Surviving from NorthEast England

by Louise

At the age of 16, I was in a relationship with a boy who was funny, caring, confident and attractive. I remained with him until I began talking to another shy, sincere, mysterious, gorgeous and seemingly genuine guy.

The first few months, as always, were fantastic. We talked about everything. Even things I had never shared with others. It felt like I had found the other piece of my soul.

Within six months we were living together, but with my mother. Within a year we both had separate flats, but I spent the majority of my time at his. By 18 months, I lived with him. I had no social life, minimal contact with my family and even struggled to maintain the marks I desired at university because of his controlling behavior.

Looking back now, I can see he exercised control over me. But at the time his actions were coercive and subtle as if it wasn't anything out of the ordinary.

Nineteen months, I found him cheating. This incident was the first time he put hands on me. Within days he had talked me round. "I know I could never ask for your forgiveness or to get back with me so I won't." Such a smooth-talking manipulator.

Twenty-one months, I was pregnant. He'd always wanted a son and had lost a baby in an earlier relationship. I sincerely hoped giving him what he wanted would make us better. I was naive.

Two and a half years, we had our son. And the first few months were amazing. He did absolutely everything for both of us. He was perfect.
By the time our son was three months old, he had not only continued to use cannabis daily, but I also found myself doing it. If he can, why can't I? Pathetic isn't it — a person who has always been against all drugs, using narcotics just to get through the day.

Drugs were my coping mechanism. By this point, I was doing absolutely everything for our son. My partner lost his job and spent most of his time out smoking with his mates. I got stuck in a routine of getting our son to bed and getting so stoned that I'd fall asleep... So that we couldn't argue anymore.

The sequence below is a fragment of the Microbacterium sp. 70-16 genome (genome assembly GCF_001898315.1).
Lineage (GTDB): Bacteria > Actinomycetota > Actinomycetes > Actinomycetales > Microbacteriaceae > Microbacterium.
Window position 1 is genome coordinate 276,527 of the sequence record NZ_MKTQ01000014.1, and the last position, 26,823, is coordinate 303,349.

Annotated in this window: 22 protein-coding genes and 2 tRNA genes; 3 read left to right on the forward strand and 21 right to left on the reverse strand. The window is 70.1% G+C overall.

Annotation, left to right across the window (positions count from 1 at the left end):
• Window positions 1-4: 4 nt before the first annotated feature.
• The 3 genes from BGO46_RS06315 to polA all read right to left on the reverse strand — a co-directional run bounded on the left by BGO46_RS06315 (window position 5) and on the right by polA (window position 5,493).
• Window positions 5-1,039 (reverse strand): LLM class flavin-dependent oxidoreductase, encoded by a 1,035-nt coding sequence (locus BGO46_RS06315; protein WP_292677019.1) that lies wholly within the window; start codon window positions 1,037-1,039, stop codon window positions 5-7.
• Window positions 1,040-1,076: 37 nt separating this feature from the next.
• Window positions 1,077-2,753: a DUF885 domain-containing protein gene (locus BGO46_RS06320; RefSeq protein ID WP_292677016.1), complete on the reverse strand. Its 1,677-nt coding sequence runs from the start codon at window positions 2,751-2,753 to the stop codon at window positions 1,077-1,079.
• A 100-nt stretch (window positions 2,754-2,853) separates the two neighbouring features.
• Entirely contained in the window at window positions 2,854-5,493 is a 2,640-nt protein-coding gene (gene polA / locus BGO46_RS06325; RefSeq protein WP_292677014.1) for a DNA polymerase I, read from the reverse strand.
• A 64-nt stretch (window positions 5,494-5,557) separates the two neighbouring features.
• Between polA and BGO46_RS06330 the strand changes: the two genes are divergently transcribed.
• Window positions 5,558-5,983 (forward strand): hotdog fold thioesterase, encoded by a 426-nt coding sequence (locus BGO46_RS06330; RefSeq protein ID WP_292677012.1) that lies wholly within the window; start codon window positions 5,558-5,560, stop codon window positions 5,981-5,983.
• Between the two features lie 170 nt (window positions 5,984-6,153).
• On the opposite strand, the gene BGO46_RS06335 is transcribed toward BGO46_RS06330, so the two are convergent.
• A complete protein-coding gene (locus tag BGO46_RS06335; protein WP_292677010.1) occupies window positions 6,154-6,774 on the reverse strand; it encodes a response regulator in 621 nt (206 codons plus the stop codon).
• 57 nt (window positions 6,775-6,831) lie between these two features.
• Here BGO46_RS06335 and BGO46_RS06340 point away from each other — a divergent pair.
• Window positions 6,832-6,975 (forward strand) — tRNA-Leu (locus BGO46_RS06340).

Three years or so in and the violence escalated. My son was in my arms during one of his tirades. I swore I would never go back. But I did — multiple times after that.

I dedicated almost four years of my life to him. I did anything and everything to keep him happy, losing friends and family, and putting myself in last place every time. "He never hit me," or so he says. He never slapped or punched. But he stamped and choked and pulled and grabbed and pushed. Not to mention all the non-physical abuse I suffered.

But now three months after eventually saying enough is enough. I feel liberated. Like a whole different woman. Or not so much a new woman, but the woman I was before I had my confidence, self-esteem and willpower taken away.

To all those reading this,
You will get there.
It may be a dark, lonely and long road at times.
But you will get there.
There is always light at the end of the tunnel.
There is always someone to help.
There is always someone to turn.
Don't be afraid to put yourself first.
We are survivors.

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I was in Stockton-on-Tees.
by: John Fahey

I was a young lad in Stockton-on-Tees many years ago enduring a violent abusive father. I survived but it took decades to recover. Good for you that you had the courage to end it. They were different times for us, my mother, two younger sisters. It took us many years for us. I was 70 before I could write about it, tears as I wrote, persuaded to publish about it, amazed that others would want to read it. The book is available on Amazon: Survival by John Fahey. It's my hope that it can reach people like we were suffering, to give hope and courage.

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